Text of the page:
One of the configurable features is to change the default port switching key from Scroll Lock, Scroll Lock to Ctrl, Ctrl; the change that I wanted to complete. The User Guide provides specific instructions to make this change by first placing the device in Hotkey Mode. To do this, the user must "(1) Press and hold Num Lock key for two seconds; (2) Press and hold Minus key [ – ] for one second; and (3) Release Minus key [ – ] and within one second also release Num Lock key."

With such precise timing specified in the manual, one might suspect that this was a really, really critical point. In fact, I spent way too much time trying to get the exact timing down just so I could simply change the default port switch key. Boy was I mistaken, and the technical writers sure made it much more difficult than it needed to be.

For those of you who have been trying unsuccessfully to enter Hotkey Mode on the IOGear KVM switch by following the manufacturer's instructions, here's the trick. You only need to press and hold the Num Lock key for about one second (e.g. "one thousand one"), then casually press the Minus key and immediately release both keys at the same time. You should see the keyboard's Caps Lock and Scroll Lock status lights blink alternately signifying that you are in Hotkey Mode. Then you can configure the KVM switch as desired.

I'm embarrassed to admit how long it took for me to get this key sequence down right. Hopefully by sharing the information here with you, I will have saved you some time and trouble.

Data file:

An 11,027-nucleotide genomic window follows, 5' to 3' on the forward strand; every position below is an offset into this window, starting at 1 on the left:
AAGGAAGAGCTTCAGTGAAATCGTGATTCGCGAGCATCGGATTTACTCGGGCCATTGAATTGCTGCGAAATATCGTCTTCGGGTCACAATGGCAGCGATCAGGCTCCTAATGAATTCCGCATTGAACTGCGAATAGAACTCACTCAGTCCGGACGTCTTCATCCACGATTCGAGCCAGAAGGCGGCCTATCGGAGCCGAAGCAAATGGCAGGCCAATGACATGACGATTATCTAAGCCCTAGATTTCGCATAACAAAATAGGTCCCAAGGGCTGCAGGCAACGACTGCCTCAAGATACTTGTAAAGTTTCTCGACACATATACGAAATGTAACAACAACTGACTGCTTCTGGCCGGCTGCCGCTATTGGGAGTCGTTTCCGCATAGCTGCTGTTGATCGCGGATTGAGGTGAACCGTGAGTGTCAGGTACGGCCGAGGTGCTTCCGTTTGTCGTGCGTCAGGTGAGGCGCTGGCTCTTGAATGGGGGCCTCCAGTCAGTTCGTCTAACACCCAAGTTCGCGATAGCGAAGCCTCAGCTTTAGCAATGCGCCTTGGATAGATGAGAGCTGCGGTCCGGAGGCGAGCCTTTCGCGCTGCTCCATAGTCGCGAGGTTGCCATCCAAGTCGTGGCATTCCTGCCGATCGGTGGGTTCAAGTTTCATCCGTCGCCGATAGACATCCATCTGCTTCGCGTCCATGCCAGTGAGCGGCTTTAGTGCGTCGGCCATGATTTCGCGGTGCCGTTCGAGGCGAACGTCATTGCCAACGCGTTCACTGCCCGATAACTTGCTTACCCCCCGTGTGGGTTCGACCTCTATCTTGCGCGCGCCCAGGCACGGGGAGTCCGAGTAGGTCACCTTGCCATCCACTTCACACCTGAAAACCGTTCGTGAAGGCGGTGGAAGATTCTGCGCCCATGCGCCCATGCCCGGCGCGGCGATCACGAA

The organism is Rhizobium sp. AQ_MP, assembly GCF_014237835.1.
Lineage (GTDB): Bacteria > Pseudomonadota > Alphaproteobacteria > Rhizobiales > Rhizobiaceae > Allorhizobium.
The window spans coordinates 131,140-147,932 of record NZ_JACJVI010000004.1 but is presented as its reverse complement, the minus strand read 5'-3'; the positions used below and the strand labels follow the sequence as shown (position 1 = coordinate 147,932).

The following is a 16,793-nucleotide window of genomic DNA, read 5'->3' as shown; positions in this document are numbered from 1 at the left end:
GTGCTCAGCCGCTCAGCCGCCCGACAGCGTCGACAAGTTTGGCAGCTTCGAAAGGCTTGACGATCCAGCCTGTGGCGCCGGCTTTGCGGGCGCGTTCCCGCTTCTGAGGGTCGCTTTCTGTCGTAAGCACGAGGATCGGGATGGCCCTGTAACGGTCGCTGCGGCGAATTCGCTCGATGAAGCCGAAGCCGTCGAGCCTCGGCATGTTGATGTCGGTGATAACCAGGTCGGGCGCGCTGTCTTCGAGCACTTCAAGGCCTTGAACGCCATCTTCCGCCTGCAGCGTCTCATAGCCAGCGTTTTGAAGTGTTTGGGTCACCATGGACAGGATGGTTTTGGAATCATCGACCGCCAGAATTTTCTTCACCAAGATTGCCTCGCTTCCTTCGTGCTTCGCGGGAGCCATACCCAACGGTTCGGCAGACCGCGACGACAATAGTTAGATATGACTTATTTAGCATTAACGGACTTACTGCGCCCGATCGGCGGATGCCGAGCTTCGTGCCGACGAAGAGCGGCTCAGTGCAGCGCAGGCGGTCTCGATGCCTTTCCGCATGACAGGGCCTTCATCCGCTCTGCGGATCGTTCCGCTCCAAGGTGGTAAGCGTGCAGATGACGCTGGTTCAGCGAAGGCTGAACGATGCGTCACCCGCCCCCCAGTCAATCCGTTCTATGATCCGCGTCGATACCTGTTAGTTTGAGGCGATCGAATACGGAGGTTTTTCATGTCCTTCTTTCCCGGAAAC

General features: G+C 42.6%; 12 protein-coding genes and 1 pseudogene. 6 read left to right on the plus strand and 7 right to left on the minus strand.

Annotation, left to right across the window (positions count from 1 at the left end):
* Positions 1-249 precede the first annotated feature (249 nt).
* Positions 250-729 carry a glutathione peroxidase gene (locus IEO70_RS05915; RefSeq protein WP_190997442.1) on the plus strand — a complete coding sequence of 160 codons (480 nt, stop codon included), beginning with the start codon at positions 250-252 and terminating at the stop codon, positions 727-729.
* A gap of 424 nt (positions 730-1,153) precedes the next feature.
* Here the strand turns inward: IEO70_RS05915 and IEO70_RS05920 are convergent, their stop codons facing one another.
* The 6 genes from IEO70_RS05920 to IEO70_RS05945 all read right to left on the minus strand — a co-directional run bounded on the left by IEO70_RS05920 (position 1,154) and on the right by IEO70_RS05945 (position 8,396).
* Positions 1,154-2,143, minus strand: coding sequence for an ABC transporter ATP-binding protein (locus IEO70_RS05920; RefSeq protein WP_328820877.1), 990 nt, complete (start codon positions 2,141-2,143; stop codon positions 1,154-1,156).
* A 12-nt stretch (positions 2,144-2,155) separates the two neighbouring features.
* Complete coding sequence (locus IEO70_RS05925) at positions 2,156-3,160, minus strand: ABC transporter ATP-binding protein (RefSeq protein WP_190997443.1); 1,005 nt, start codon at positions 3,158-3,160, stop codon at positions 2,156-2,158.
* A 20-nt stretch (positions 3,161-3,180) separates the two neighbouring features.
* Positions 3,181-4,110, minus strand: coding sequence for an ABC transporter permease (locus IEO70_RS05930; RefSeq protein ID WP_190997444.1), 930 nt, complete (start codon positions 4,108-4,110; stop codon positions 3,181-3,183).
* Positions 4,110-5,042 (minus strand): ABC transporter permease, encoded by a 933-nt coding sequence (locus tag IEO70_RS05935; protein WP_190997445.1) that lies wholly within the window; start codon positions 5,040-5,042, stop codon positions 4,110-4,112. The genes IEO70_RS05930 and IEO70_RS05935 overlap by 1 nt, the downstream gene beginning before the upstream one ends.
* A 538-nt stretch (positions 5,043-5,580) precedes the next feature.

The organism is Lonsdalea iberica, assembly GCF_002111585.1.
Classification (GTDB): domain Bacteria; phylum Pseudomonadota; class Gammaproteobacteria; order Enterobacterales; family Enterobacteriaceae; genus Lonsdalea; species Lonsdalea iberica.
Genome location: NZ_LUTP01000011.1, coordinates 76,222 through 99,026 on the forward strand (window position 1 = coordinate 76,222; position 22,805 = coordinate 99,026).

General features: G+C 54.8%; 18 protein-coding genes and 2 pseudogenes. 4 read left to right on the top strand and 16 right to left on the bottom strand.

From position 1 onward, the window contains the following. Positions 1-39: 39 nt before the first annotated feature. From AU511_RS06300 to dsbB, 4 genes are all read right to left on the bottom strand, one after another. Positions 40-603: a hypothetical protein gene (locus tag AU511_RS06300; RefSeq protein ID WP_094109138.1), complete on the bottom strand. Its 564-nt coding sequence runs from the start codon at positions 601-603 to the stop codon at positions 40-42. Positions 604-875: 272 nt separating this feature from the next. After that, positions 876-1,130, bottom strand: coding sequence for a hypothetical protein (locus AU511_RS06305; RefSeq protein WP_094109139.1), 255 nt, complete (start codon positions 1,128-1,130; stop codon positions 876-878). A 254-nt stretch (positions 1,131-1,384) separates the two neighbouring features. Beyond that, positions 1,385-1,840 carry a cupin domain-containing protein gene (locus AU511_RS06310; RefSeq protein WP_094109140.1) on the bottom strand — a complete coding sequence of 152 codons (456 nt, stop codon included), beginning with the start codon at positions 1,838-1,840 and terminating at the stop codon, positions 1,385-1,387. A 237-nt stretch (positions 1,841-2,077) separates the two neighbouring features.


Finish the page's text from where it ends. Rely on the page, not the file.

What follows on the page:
Sunday, December 12, 2010

Some Things Never Change

If you've read some of my posts in the past, you know that I prefer to avoid discussions on topics of religion or politics. There are plenty enough other blogs which cover these topics, that I don't see a need to join the fray of controversy. However, I must disclose that this post presents one person's observations of a society that is divided on political matters. An observation that was made about people in the United States by an author almost 80 years ago. With that disclosure out of the way, here's the story.

My wife and I enjoy visiting the Eastern Caribbean, and our travels have resulted in a genuine interest in the history of the islands and their inhabitants. That is what led me to recently gift my wife with a vintage book written by Desmond Holdridge. The story is a non-fiction, first-person account of Desmond and his wife, Elizabeth Hamlin Holdridge ("Bet"), who as newlyweds made their first home on the island of Saint John in the United States Virgin Islands ("USVI").

The book is titled Escape to the Tropics, copywrite 1937; published by Harcourt, Brace and Company (New York) and printed by the Quinn & Boden Company (New Jersey). For the first seven chapters, Holdridge does a splendid job of explaining how he and Bet interacted with the people of the USVI. It's a very entertaining account of island life in the early 1930s. Then the story takes an odd twist as Holdridge travels to British Guiana in search of Paul Redfern, a pioneer aviator who is believed to have crashed his plane in the South American jungle while attempting a long-distance flight from the United States to Brazil in 1927. Overall, it's a good vintage read, but this is not intended to be a book review, so let me get to the point of my blog post.

In the first chapter, Holdridge explains why he and Bet decided to "escape to the tropics." The Depression had drastically changed their lives in the United States, and they were looking for a new start. Holdridge writes of his friends' opinions regarding the administration, the Federal Government, and politics in-general. I found his observations to be rather profound, especially when considering the current state of our society's growing political division. It made me realize that some things never change.